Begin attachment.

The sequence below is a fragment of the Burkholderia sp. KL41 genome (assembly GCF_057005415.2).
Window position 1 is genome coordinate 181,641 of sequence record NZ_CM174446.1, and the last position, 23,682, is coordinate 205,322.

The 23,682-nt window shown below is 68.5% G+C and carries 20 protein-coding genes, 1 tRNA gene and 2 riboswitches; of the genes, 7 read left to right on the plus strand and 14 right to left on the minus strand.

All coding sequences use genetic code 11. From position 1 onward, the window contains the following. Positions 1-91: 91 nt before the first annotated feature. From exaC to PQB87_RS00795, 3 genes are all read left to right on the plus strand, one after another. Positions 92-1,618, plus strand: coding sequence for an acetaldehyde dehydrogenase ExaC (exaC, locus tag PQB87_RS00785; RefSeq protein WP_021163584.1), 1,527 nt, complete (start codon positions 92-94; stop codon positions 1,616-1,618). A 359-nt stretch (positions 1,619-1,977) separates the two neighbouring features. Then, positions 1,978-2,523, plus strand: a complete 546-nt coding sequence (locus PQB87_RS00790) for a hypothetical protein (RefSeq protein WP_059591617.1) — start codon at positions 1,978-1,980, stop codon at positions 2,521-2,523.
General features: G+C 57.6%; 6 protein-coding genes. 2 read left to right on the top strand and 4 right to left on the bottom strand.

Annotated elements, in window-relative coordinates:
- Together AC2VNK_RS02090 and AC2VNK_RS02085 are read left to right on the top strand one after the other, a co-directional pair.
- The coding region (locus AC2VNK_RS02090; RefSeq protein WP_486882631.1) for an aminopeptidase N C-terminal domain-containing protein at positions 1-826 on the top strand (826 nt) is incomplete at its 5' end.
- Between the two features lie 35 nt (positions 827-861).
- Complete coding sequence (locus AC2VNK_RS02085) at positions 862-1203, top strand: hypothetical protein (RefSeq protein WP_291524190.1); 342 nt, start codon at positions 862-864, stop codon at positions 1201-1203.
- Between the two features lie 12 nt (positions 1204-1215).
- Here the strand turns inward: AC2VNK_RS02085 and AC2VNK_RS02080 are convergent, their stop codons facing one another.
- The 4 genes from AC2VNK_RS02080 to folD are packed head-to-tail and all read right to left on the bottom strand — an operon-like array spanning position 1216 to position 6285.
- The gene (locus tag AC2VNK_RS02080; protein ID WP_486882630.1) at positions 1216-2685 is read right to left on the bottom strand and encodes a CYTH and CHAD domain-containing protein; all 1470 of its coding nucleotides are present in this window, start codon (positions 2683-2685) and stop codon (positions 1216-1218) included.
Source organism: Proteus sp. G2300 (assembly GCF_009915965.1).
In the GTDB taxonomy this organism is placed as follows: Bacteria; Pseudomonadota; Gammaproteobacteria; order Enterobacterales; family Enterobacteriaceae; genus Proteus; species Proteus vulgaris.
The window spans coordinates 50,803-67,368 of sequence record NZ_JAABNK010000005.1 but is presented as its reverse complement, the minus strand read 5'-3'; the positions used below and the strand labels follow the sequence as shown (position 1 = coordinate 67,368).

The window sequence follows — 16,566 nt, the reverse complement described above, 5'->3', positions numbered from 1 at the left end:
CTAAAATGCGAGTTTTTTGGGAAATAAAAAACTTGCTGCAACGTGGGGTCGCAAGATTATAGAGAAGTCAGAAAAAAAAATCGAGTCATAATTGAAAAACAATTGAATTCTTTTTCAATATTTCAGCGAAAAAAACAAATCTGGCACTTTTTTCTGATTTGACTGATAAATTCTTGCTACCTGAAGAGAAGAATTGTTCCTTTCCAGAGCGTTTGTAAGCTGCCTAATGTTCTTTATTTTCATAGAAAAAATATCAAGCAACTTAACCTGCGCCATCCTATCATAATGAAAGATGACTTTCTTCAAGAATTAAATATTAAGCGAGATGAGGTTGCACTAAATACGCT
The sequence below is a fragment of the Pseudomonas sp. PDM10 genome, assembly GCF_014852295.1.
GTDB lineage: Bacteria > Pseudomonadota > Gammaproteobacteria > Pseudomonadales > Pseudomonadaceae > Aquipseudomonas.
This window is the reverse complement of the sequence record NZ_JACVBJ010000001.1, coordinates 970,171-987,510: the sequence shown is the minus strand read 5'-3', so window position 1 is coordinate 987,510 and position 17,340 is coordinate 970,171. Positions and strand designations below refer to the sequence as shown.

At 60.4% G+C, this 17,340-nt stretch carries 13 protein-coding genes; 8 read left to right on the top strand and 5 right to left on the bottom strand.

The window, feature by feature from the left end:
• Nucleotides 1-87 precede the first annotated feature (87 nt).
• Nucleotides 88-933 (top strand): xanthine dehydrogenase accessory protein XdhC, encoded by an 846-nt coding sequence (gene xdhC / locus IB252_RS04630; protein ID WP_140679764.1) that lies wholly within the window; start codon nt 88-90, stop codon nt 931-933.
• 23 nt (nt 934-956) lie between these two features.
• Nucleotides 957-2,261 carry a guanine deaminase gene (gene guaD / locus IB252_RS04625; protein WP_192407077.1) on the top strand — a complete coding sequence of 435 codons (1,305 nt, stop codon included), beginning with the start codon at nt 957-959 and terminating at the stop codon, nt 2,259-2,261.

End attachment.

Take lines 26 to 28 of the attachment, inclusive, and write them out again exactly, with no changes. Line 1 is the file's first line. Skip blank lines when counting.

• Nucleotides 88-933 (top strand): xanthine dehydrogenase accessory protein XdhC, encoded by an 846-nt coding sequence (gene xdhC / locus IB252_RS04630; protein ID WP_140679764.1) that lies wholly within the window; start codon nt 88-90, stop codon nt 931-933.
• 23 nt (nt 934-956) lie between these two features.
• Nucleotides 957-2,261 carry a guanine deaminase gene (gene guaD / locus IB252_RS04625; protein WP_192407077.1) on the top strand — a complete coding sequence of 435 codons (1,305 nt, stop codon included), beginning with the start codon at nt 957-959 and terminating at the stop codon, nt 2,259-2,261.